- Natural gas dry production increased by 250 MMcf/d on average during the week ended 9/15 to 73.9 Bcf/d. Last week a peak day was recorded at 74.5 Bcf/d, based on PointLogic estimates, supported by gains in the Southeast and Gulf regions. The gains in production were offset by Canadian imports, which showed a decline of 180 MMcf/d. During the upcoming shoulder season, gains in Northeast production will continue to push back Canadian imports until heating demand starts to materialize in November.
- On the demand side, power demand was significantly lower at the beginning of the week due to hurricane Irma. It started to rebound later in the week, but ended down 2.05 Bcf/d on average for the week. With hotter temperatures coming this week and the repairs from infrastructure damage continuing, expect this sector to rebound significantly in the coming week. LNG exports rebounded strong with an increase of 1.85 Bcf/d on average and are now near the highest levels of the year (setting a daily record). Mexico exports declined 410 MMcf/d. Total supply was up 70 MMcf/d week-on-week, while total demand declined 340 MMcf/d.
- The storage report last week came in near market expectations with an injection of 91 Bcf. Price action rallied on the release then slowly backed off. Look for this week’s injections to be very similar to last week’s and well above last year’s injections and above the 5-year average.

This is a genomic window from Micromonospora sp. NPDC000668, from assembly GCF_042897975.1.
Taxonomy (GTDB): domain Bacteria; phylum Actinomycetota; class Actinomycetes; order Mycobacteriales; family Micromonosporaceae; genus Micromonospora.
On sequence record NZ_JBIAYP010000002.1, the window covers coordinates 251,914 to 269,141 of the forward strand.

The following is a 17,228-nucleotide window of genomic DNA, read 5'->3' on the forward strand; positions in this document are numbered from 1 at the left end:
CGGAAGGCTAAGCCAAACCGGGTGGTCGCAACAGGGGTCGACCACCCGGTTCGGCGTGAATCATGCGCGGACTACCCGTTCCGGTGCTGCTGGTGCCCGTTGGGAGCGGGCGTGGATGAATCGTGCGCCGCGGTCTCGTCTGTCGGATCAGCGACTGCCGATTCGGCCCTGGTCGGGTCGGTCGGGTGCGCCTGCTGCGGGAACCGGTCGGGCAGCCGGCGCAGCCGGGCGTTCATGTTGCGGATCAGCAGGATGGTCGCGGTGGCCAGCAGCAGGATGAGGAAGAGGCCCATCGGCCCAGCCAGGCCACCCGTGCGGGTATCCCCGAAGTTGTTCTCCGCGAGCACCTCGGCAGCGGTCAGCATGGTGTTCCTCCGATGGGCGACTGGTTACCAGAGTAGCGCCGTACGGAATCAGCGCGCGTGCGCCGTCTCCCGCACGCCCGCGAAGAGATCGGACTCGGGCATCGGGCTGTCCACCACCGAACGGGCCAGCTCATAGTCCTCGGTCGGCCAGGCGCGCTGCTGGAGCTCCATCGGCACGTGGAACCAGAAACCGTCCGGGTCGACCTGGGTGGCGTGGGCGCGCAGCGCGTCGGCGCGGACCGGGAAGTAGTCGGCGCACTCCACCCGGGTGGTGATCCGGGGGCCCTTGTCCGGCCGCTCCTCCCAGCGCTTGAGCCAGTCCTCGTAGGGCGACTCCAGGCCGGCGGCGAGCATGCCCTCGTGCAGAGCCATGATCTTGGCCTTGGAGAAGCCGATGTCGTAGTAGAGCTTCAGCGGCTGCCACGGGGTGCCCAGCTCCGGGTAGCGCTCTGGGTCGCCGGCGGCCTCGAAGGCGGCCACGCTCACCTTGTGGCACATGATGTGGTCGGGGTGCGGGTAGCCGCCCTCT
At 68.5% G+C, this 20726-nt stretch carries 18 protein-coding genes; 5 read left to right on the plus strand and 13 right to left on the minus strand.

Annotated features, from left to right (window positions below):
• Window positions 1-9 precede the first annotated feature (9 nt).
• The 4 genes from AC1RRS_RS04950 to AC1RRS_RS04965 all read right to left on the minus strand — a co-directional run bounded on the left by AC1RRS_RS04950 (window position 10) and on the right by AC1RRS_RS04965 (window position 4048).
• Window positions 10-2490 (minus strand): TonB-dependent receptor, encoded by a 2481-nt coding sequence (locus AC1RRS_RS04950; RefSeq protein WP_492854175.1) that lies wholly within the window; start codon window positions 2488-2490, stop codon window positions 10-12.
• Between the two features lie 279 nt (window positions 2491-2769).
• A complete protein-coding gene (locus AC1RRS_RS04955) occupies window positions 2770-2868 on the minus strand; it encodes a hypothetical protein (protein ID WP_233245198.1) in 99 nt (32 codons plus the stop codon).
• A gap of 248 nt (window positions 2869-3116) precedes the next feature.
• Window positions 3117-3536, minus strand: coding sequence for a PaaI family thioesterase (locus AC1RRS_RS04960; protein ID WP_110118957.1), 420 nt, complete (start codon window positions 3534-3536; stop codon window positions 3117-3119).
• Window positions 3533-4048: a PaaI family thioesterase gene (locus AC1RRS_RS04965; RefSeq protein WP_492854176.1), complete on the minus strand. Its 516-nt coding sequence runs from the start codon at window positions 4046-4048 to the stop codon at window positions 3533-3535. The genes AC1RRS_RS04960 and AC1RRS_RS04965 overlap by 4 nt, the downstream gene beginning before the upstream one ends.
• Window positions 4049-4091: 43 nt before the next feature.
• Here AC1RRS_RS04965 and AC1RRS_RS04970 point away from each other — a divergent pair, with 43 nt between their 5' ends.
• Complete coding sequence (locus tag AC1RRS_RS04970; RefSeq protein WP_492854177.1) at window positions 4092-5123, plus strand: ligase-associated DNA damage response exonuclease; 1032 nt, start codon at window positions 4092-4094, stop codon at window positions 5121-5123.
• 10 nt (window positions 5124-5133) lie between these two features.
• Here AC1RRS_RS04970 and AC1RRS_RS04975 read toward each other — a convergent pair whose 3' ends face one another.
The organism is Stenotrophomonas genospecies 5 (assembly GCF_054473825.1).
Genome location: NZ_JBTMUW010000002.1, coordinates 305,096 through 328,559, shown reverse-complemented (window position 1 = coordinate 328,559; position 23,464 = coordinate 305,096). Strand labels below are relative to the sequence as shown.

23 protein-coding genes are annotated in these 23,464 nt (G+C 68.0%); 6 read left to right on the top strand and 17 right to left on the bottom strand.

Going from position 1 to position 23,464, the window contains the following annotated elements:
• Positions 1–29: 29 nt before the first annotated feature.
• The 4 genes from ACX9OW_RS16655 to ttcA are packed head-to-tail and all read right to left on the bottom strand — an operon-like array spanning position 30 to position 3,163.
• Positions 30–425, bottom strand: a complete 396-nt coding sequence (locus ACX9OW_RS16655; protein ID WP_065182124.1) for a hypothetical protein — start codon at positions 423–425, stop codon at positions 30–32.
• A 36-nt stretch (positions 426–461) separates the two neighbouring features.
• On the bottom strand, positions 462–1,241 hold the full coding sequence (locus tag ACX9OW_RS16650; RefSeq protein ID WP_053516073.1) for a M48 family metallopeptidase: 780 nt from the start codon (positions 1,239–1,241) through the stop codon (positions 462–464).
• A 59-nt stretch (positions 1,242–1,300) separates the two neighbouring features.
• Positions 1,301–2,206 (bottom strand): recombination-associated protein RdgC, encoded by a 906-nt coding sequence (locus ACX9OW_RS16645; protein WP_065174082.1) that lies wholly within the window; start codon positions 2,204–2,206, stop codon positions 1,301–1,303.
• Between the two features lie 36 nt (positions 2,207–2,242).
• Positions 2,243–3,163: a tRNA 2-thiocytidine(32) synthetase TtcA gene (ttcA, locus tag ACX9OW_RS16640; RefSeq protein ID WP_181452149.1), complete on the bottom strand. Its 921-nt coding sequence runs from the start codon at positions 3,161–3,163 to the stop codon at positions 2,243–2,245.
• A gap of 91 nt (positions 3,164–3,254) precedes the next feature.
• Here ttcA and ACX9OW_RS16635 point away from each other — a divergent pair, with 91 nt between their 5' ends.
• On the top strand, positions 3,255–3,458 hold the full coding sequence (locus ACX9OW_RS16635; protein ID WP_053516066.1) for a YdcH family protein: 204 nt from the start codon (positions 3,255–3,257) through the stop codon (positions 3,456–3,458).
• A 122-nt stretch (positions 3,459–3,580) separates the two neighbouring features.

- The price action last week had a positive bias at the beginning of the week and held through the week. Unlike the previous two week’s action, last week’s gain in prices was met with the highest weekly total volume since early Jan and showed an increase in total open interest (Thursday to Thursday). These types of market internals are an indication of a shift in the trade perspective. According to the CFTC report (September 12th), there was a slight shift in positions of the Managed Money traders with the Managed Money participants short position decreasing by 3,523 contracts while the long positions increased by just 3,181 contracts.
- Prices continued to show strength despite some of the fundamental effects from the hurricanes and production growth. The market is entering a seasonal period of strength and with the market internals starting to support a positive bias (discussed above). The key near term and well defined resistance between $3.10-$3.13 should be challenged in the coming weeks. For those looking for lower prices remember that over the entire history of October contracts (that would be 27 years) there has never been one October contract that traded through the August high and then faded to trade through the August low, the August high was broken last week.
- Inventories increased 2.3 MMBbl in last week’s EIA report. Propane stocks now sit at 82.3 MMBbl, roughly 18.9 MMBbl lower than this time last year. However, propane stocks are still above the five-year average of 66.3 MMBbl for this time of year prior to 2015 (before the crude price crash).